UK, Duke set to renew classic rivalry

Kentucky and Duke square off at 9 p.m. Tuesday in the Jimmy V Classic...

LEXINGTON, Ky. --- Kentucky and Duke renew their blue-tinted rivalry Tuesday as they meet at the Meadowlands for the Jimmy V Classic.

The seventh-ranked Wildcats enter the game winners of six straight since a shocking season-opening loss  to Western Kentucky, while the No. 1 Blue Devils are 9-0 and sparking talk of perfection.


Kentucky point guard Cliff Hawkins (1) figures to play a key role, offensively and defensively, in Tuesday's matchup with Duke.

"We don't ever talk about going undefeated," Duke coach Mike Krzyzewski said. "How stupid is that?"

No team has gone undefeated since 1976 when Bob Knight's Indiana squad rolled to the NCAA championship.

Kentucky has its chance to keep the Hoosiers' accomplishment safe at 9 p.m. Tuesday in front of an ESPN national audience, but Tubby Smith knows the task is daunting.

"They've been on TV quite a bit," said the UK coach. "I've seen them play about three or four times. They're a very talented team with a lot of outstanding players, guys who can do a lot of different things. That's what makes them such a tough team to play; they can beat you in so many ways."

The No. 1 way, obviously, is with preseason All-American and player of the year candidate Jason Williams. The 6-foot-2 junior guard is averaging 20.9 points and shooting 37 percent from 3-point range (27 of 73). He suffered a minor groin injury in the Blue Devils' last game, a 93-51 rout of North Carolina A&T, but not before dropping in six treys in the first half.

"Jason Williams is just an awesome player," Smith said. "He's an outstanding young man, and a real challenge for us.... One guy cannot really stop him. You've got to be really conscious about giving help and knowing where he is."

Kentucky is limiting opponents to 38 percent shooting from the field and 31 percent from 3-point range, but has been hurt on occasion by dribble penetration. That's a big priority facing Williams and backcourt mate Chris Duhon (9.3 ppg, 6.1 apg).

"They do a good job of spreading you out and making you defend them one-on-one," Smith said. "They can be very creative in the open court and in their halfcourt.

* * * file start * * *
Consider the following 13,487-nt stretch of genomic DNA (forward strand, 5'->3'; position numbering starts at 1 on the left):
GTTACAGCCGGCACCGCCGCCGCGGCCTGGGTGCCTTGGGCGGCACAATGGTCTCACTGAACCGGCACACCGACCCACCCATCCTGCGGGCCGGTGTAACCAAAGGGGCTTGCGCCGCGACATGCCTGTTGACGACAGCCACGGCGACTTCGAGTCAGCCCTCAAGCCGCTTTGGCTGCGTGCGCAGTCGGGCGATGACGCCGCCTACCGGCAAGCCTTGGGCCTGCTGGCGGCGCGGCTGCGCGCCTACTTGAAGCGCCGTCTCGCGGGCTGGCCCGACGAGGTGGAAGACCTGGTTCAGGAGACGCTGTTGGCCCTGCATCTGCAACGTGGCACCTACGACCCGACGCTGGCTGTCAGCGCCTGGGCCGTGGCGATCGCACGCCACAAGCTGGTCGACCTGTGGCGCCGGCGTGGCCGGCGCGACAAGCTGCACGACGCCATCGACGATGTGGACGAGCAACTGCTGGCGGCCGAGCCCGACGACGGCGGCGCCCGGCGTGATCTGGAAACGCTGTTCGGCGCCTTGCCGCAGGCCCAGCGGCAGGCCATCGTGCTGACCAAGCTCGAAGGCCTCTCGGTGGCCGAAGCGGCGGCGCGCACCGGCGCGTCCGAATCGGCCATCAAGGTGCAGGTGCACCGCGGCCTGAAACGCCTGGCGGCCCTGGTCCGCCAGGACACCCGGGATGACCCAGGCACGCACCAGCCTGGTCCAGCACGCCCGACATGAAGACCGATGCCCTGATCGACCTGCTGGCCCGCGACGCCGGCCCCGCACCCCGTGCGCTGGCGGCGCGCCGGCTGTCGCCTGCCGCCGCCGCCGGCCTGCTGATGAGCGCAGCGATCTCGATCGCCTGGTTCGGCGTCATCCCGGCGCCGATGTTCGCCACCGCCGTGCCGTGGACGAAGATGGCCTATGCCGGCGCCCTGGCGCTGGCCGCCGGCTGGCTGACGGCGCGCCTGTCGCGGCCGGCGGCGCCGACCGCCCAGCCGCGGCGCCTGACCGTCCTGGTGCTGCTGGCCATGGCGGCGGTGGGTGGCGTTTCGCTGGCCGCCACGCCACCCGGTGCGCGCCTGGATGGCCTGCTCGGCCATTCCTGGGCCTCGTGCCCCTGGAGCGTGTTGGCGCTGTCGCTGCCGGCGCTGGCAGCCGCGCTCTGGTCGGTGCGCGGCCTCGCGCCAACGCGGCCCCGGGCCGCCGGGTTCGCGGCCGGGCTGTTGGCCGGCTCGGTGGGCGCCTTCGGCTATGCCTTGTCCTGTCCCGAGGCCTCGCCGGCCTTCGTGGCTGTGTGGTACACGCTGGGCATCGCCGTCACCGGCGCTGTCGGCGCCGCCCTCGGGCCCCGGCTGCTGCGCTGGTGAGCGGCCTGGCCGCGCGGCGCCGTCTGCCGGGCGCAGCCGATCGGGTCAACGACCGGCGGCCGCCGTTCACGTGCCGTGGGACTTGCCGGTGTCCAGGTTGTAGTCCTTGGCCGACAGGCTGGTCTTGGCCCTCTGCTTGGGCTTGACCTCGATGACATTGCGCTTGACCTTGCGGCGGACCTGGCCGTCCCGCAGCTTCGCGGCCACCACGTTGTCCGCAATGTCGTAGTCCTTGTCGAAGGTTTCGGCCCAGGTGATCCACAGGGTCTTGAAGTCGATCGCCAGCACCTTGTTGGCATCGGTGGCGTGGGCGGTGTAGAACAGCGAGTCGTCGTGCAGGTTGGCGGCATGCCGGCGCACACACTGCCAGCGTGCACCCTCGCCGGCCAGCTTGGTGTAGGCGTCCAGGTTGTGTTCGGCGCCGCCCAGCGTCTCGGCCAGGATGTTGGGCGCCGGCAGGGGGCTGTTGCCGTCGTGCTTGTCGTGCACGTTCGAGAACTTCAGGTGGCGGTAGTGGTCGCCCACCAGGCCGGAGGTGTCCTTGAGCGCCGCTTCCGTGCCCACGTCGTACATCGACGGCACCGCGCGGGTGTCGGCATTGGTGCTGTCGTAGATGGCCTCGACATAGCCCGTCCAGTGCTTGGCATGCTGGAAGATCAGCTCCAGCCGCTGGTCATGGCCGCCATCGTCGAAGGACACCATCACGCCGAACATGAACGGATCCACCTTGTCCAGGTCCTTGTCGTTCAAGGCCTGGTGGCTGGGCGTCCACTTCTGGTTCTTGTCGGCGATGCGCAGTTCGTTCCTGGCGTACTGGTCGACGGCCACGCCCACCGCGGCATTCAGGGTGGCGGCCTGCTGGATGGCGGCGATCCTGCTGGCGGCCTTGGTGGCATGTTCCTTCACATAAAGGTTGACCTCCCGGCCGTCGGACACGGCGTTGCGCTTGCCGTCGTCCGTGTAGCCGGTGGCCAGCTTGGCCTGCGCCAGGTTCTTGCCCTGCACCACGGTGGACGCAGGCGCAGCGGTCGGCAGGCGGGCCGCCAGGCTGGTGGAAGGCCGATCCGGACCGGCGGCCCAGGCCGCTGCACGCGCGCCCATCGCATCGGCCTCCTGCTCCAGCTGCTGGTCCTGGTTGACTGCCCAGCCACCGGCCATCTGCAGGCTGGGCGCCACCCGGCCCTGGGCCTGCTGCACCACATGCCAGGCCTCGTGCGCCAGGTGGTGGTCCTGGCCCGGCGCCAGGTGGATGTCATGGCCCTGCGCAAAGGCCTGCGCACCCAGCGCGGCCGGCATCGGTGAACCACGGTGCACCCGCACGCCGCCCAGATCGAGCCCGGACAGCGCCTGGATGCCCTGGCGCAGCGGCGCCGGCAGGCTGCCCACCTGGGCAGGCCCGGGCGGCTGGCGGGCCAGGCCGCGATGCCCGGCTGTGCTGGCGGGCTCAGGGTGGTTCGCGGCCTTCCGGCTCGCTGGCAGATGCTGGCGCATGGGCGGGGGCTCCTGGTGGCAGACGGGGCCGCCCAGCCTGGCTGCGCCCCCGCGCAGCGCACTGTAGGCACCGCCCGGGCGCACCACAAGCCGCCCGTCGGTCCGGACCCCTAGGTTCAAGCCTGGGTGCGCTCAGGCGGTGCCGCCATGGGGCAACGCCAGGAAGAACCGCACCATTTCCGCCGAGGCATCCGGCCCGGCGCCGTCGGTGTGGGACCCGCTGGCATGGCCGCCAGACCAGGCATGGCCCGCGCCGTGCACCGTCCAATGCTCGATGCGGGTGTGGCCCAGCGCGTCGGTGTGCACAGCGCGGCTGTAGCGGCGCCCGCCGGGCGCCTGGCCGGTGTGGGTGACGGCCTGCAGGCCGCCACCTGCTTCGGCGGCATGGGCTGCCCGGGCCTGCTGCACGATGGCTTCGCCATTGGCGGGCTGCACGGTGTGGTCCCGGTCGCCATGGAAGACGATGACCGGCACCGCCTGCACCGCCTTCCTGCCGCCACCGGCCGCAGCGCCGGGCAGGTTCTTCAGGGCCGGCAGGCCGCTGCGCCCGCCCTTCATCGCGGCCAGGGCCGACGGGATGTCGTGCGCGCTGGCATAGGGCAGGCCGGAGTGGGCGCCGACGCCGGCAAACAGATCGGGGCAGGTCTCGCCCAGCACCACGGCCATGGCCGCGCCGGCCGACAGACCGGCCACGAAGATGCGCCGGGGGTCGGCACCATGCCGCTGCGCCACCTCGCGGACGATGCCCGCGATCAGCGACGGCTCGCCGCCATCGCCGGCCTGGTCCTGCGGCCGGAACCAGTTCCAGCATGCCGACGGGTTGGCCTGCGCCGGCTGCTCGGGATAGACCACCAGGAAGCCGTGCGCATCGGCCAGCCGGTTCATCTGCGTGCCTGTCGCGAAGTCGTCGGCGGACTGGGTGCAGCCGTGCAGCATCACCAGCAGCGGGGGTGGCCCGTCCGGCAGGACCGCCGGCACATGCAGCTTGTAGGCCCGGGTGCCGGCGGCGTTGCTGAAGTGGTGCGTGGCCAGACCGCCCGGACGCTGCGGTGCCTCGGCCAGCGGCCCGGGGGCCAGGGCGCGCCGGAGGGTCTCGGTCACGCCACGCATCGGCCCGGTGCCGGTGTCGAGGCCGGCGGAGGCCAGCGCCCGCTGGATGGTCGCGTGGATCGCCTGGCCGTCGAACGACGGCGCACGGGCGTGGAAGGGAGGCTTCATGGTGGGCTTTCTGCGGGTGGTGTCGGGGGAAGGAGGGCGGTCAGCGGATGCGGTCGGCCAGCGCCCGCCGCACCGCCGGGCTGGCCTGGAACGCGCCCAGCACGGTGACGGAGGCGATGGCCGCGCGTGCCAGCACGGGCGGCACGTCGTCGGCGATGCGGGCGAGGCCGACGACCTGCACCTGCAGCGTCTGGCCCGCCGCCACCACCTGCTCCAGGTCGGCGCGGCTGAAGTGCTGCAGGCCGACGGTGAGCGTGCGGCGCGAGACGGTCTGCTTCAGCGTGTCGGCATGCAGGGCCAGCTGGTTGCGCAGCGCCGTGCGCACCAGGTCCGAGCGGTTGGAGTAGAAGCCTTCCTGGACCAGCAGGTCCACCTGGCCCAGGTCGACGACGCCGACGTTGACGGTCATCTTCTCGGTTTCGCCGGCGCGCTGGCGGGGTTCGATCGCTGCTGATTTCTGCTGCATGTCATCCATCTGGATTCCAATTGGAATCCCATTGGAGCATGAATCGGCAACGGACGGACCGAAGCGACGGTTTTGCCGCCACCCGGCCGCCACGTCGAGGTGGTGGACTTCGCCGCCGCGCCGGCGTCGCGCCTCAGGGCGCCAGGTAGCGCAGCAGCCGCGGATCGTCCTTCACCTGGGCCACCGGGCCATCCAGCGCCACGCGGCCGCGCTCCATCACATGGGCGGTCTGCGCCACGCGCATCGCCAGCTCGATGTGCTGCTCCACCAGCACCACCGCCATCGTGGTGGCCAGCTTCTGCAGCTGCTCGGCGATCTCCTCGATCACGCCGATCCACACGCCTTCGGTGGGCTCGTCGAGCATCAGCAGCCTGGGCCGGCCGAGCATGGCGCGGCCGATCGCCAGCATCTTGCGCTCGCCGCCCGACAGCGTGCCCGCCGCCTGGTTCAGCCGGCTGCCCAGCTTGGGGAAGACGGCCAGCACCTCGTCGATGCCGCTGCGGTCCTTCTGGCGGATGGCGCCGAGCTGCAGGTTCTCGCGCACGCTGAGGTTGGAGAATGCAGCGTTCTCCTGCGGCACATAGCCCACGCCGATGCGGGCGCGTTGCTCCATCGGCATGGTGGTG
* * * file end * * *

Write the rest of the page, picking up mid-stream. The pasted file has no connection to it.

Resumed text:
"Guarding people off the dribble is one of the big concerns we've had all year long. One-on-one defense, as well as our team defense, is a concern, but we've gotten better each game in knowing where we're supposed to be, being in the right place at the right time."

As if the backcourt tandem of Williams and Duhon weren't enough, Duke also features one of the nation's top swingmen in Mike Dunleavy (16.2 ppg, 7.4 rpg). The 6-9 junior has the ability to score from inside or out, shooting 35 percent from 3-point range.

Like Williams, though, Dunleavy is also nursing a minor injury. He sustained a sprained right ankle early in the game against NC A&T, but is expected to be near full-strength against the Cats.

The Blue Devils' frontcourt is rounded out by Rutgers transfer Dahntay Jones (10.9 ppg, 4.2 rpg), the team's most athletic player at 6-6, and center Carlos Boozer (17.2 ppg, 8.6 rpg). The 6-9 junior is shooting 57 percent from the field and 84 percent at the foul line.

Duke's top player off the bench is freshman guard Daniel Ewing (7.4 ppg), another dangerous shooter from behind the arc at 39 percent. Reggie Love, Casey Sanders and Nick Horvath are also giving the Devils solid minutes, if not spectacular stats, off the bench.

"You're probably talking about five or six guys who are probably going to play in the NBA someday," Smith said.

Like Kentucky, the Blue Devils are limiting opponents to under 40 percent from the field. "The intensity level they play with every game is really what every coach hopes for from his team," Smith said.